A rare court order looping celebrity endorser Molly Sims into a trademark infringement lawsuit might spur similar suits against influencers in the future, as they become an increasingly bigger source of advertisements, trademark attorneys say.
A California federal court refused to dismiss Sims, a model and actor, from a trademark infringement lawsuit alleging she caused consumer confusion about an eyebrow product. The court said her sponsored blog post for a Rodan and Fields LLC product constituted commercial use, putting her on the hook for possible infringement.
Companies more often focus only on the competitor selling the allegedly infringing product. Claims against influencers promoting infringing products could be a new way to bolster plaintiffs’ legal strategies, attorneys said.
“I would certainly expect it to start happening more often, given the way in which advertising is starting to be done,” Rebecca Tushnet, a copyright law professor of Harvard University, said. “Influencers are rising in popularity as a method to reach consumers.”
Sims’ sponsored blog post promoted the Rodan and Fields “Brow Defining Boost” product, which Petunia Products Inc. said infringed on its “Brow Boost” mark.
Tushnet said just posting the sponsored blog is sufficient at this stage of litigation.
The court may later find that Sims didn’t infringe on Petunia’s mark, but it allowed the direct infringement claims against Sims to move forward.
Strategy to Consider
While Petunia naming Sims was unusual,others might use this strategy more often because influencers are easy targets and can add to plaintiffs’ strategy, said Gary A. Hecker, an intellectual property attorney at Munck Wilson Mandala.
Influencers might be TikTok creators or YouTube vloggers who would want out of a lawsuit quickly, which might pit them against the company that paid them for the post and create a negative environment between the parties, Hecker said.
“It’s strategically something to consider,” Hecker said. “Why not bring in that party if that party is out there infringing and thick as thieves with the defendant?”
Others said brands pursuing “scorched earth” tactics would name influencers to ensure that the influencer’s infringement stops as quickly as possible, trademark attorney Joshua Gerben of Gerben Perrott LLC said. He added that it works to the enforcer’s advantage if the brand can knock off the influencer’s infringement.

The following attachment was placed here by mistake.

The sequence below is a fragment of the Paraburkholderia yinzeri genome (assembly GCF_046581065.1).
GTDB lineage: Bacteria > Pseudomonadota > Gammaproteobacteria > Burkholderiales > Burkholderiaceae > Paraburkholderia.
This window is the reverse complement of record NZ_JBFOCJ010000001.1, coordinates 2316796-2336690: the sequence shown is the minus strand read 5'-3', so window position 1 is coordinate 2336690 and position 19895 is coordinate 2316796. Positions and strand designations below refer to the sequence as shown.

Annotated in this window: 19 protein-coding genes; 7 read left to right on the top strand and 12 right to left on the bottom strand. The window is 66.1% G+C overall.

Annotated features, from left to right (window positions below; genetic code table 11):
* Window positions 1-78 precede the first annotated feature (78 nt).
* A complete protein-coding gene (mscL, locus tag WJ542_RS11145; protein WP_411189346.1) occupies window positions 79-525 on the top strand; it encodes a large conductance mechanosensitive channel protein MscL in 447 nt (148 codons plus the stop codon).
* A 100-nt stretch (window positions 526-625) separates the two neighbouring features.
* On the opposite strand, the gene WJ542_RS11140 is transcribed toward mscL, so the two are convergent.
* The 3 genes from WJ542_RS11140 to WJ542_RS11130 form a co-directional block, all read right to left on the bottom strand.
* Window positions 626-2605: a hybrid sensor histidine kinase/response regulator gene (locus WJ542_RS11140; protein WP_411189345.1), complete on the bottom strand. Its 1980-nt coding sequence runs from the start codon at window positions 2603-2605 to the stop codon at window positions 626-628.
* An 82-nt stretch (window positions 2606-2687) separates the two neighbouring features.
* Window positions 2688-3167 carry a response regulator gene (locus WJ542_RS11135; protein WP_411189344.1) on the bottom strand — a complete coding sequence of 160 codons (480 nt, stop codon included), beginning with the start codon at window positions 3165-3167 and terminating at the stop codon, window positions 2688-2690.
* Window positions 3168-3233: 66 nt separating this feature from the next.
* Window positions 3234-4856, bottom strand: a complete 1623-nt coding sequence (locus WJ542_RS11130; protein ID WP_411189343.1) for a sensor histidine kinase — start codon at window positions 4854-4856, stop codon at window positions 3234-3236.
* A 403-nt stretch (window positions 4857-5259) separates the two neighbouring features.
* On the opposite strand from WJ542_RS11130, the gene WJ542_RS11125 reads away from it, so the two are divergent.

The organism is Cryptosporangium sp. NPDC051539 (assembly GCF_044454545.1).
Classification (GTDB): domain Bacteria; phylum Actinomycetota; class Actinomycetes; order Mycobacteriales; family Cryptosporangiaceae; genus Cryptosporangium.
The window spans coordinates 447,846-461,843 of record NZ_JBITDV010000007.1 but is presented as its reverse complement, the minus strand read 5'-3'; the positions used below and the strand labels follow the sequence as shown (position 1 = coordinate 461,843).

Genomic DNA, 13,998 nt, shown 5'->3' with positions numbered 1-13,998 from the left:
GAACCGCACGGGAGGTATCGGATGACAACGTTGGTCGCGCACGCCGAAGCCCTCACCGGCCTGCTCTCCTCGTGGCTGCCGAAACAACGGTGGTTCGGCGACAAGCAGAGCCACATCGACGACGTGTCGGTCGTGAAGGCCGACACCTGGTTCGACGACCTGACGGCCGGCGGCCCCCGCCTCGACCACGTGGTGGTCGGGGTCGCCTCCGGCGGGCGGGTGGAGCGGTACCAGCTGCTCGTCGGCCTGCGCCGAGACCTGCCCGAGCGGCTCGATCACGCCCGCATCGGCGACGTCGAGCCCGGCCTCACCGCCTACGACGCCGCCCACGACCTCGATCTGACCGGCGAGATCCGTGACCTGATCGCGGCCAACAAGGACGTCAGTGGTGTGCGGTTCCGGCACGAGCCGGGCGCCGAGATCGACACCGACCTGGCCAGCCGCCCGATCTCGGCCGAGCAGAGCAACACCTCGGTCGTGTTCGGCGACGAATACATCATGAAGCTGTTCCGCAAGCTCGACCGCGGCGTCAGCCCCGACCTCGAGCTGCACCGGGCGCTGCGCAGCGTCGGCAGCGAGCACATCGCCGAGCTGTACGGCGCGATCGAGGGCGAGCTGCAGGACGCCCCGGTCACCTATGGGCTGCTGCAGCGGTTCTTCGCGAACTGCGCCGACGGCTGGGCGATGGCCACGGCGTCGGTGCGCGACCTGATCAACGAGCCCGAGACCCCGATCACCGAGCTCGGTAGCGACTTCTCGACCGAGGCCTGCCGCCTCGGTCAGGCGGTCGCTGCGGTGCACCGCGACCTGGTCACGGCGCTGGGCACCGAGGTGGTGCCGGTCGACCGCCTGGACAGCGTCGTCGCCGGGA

Brands might be cautious, though, in taking that approach if they want to work with that influencer in the future or are going after someone with a high profile whose fans could lash out at the brand, said Dyan Finguerra-DuCharme, a trademark attorney at Pryor Cashman LLP.
While targeting influencers is effective in stopping infringement, it’s an aggressive strategy, she said.
“There are a lot of brand owners who carry very large sticks and sometimes scorched earth approaches to the enforcement of their rights,” Finguerra-DuCharme said. “I wouldn’t be surprised if there’s more cases like this. They’re going to be few because it is just so aggressive.”
Advertising agencies have contracts that state companies are on the hook for the content that is put in the ads. Similar standards are still evolving for influencers.
“That took awhile to evolve,” Tushnet said, referring to advertising agency contracts. “Maybe, ultimately, you get an influencer standard contract, but it’s not there yet.”
Influencers should be cognizant of possible trademark infringement lawsuits when making sponsorship deals with brands, Finguerra-DuCharme said. Indemnification contracts can protect them, but the lawsuit threat will remain.
It’s possible that Sims will ultimately be found to not have infringed on Petunia’s mark, though if the case settles at this point it could create a “troubling precedent,” said Alexandra J. Roberts, a professor who teaches trademark law at the University of New Hampshire Franklin Pierce School of Law in Concord, N.H.
Roberts said she hoped other courts would continue to place the liability of trademark infringement only on the owner of a product, because the Sims lawsuit could open up lesser-known influencers to trademark infringement suits.
Multilevel marketing companies like Rodan and Fields also have less well-known people selling their products, who potentially could be liable in that case as well and might not have indemnification contracts, Roberts said.
“If you start letting companies go after those kinds of micro-influencers,” she said, “to open them up to liability for using the company’s own trademark is massively problematic to me.”